Public consultation is underway for a proposed cell tower in Pemberton.
The 20-metre tower would be built in the parking lot of the Pemberton Legion at 7444 Prospect Street.
On Thursday, Feb. 5, proponent Rogers held an open house at the Cottonwood Community Centre in Pemberton.
Community members for and against were in attendance to ask questions and learn more about the tower.
"I'm not crazy about it," said Nicole Beaudry, who lives near the proposed site.
"I don't want to see it going up in my community, and I do not want radiofrequency waves affecting me or my health."
The Rogers tower would be built next to a pre-existing Telus tower.
"This information that we have (regarding radiofrequency output) is what comes off one tower," Beaudry said.
"So now we're going to have two towers... that's going to impact me twice as much as what they're saying here."
Beaudry has started a petition opposing the tower, which she says she'll present to council at an upcoming meeting.
She's also hoping to find some experts to speak to the possible health effects of cell towers.
"I think you've got to hear both sides of the coin," she said.
"Tonight we're going to hear their side, and I would like the community to hear the other side."
For the Pemberton Legion, the tower presents a financial opportunity for a not-for-profit group run by volunteers.
Rogers approached the Legion last year to gauge interest, after which Legion members voted in favour of continuing to the next step of public consultation, said Legion president Lesley Clark.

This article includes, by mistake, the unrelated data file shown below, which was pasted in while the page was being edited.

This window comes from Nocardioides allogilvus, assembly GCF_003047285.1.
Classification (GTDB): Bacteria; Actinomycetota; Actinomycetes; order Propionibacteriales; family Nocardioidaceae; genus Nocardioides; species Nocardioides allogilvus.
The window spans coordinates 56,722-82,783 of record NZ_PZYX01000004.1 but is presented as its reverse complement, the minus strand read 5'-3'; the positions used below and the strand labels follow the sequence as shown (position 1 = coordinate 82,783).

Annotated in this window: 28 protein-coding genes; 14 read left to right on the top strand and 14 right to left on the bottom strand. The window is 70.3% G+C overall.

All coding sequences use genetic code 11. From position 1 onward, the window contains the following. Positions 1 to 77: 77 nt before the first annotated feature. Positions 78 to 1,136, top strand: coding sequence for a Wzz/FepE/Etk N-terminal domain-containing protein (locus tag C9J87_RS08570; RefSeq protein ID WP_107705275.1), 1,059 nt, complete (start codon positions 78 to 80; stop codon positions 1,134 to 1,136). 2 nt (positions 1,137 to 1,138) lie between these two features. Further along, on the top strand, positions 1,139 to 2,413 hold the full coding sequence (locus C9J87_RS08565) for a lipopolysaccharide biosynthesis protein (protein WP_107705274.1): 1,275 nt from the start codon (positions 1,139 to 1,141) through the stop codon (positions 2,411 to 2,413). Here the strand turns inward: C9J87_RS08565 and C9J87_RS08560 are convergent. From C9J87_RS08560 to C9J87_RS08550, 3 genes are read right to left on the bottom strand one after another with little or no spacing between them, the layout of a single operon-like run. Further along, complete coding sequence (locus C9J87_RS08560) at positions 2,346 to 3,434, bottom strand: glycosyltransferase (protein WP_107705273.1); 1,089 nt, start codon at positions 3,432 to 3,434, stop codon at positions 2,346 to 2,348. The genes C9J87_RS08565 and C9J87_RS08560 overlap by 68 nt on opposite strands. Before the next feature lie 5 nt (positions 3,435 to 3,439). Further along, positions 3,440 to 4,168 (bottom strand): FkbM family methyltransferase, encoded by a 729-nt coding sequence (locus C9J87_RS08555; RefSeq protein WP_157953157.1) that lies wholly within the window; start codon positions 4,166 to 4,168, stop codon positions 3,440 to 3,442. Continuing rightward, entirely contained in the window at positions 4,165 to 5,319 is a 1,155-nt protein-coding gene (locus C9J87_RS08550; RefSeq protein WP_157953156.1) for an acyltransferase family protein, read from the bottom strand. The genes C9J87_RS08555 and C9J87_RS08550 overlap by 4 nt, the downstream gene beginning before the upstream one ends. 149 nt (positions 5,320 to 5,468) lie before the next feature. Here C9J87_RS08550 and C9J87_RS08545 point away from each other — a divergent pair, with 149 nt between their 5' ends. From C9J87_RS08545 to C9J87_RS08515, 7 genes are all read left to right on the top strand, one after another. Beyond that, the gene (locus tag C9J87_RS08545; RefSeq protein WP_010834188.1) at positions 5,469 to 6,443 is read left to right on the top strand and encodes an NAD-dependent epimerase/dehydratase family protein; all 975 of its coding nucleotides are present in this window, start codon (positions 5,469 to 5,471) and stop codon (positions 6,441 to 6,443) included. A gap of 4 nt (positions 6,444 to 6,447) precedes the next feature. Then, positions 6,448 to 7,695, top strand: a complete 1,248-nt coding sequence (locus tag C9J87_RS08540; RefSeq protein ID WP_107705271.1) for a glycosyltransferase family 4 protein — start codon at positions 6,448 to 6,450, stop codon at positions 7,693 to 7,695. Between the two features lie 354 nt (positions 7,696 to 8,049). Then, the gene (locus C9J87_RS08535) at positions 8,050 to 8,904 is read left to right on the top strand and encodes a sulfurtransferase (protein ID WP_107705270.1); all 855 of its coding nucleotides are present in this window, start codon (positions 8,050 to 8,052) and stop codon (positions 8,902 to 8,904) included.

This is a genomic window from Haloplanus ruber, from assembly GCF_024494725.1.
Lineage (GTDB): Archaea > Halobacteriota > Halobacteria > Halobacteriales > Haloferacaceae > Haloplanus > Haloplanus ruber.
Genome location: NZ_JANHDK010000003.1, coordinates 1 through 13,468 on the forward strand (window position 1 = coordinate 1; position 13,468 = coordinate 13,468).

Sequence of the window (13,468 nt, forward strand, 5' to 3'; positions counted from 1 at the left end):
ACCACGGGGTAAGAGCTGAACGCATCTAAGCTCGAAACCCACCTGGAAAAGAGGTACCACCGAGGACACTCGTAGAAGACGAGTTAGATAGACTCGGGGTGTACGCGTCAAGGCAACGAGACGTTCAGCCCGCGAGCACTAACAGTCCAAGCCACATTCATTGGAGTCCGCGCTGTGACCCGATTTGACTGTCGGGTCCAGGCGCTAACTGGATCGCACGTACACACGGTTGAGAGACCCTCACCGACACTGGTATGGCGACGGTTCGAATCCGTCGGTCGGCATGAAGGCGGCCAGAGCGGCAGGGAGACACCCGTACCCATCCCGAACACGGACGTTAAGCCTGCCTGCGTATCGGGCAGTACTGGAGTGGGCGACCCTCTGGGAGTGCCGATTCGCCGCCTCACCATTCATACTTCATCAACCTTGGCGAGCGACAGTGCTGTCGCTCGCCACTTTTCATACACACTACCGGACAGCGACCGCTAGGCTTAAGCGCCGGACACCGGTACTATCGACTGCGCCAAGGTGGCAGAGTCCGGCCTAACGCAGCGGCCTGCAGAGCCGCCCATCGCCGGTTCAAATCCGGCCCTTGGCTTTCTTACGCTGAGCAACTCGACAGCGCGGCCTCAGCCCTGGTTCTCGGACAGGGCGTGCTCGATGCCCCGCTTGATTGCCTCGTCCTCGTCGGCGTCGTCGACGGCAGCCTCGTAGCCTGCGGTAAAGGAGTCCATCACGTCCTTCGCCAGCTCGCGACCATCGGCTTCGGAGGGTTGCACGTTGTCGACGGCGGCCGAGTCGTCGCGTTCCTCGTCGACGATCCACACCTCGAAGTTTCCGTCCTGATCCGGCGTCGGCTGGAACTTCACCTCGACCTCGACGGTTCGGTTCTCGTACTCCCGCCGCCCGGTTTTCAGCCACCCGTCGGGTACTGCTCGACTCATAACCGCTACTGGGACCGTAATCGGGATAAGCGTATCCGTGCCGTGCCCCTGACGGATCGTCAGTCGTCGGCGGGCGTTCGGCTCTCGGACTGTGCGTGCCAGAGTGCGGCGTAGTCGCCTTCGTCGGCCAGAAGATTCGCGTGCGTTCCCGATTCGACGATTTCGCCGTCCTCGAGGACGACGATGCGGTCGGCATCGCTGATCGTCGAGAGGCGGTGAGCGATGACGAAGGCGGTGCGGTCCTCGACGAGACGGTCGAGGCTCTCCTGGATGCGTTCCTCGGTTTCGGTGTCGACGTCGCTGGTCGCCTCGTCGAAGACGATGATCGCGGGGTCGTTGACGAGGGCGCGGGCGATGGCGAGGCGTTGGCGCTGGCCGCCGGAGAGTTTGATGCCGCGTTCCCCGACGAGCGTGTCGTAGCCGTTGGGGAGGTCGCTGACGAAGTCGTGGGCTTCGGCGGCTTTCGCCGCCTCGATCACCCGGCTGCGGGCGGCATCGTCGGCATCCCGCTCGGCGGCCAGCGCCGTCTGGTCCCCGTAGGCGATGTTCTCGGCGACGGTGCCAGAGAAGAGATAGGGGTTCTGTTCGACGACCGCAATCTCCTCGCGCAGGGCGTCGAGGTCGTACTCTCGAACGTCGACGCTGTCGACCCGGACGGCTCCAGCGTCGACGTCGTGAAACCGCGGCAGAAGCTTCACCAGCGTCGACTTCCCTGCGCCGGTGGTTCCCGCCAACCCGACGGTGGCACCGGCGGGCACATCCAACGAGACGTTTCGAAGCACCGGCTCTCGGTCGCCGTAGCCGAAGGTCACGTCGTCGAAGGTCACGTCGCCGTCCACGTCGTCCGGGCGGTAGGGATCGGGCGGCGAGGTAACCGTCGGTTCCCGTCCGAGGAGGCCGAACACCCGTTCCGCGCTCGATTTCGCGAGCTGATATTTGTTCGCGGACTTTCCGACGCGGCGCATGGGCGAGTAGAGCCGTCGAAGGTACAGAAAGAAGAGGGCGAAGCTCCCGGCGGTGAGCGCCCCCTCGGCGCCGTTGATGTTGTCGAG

"The Royal Canadian Legion Pemberton Branch is a not-for-profit group that works hard in the community to promote remembrance, support our veterans and be a focal point for community fundraisers," Clark said in a follow up email.
"We provide annual bursaries to Pemberton Secondary School for students going on to further education, we support the Pemberton Food Bank, and have given support to local sports teams and individuals, as well as donating funds to Legion Programs such as the Veterans Transition Program and Legion Military Skills Conversion Program."
The amount of money the Legion will receive is "confidential," Clark said, but it will go towards the upkeep of the building.
Lisa Haeck is also on the board of directors with the Legion, but she said her support of the tower is for different reasons.
"At the end of the day, no matter how much we discuss radiofrequency waves or radiation, when I dial 911, I want to be able to get through to an emergency responder if there's a problem," she said.
"In the past we've had problems trying to call from our basements or our garages, so this tower is going to make all the difference."
In an information package sent out to residents, Rogers states that Pemberton "is experiencing a growing demand for wireless services and the associated devices," such as smart phones, tablets and laptops.
"Rogers... has been working with the Village of Pemberton staff to find a suitable location for a telecommunications tower to provide improved coverage to your community," the letter states.
Rogers representatives were unable to comment on the record at the open house.
A communications rep did not immediately respond to a request for comment.
Written comments may be made to Rogers before Friday, Feb. 13.
Comments can be emailed to email@example.com or mailed to Cavalier Land Ltd, ATTN: Michael Cameron, 400-440 2 Avenue SW, Calgary, AB, T2P 5E9.
For more information on the proposal visit www.pemberton.ca/blog/2015/1/15/proposed-wireless-structure/.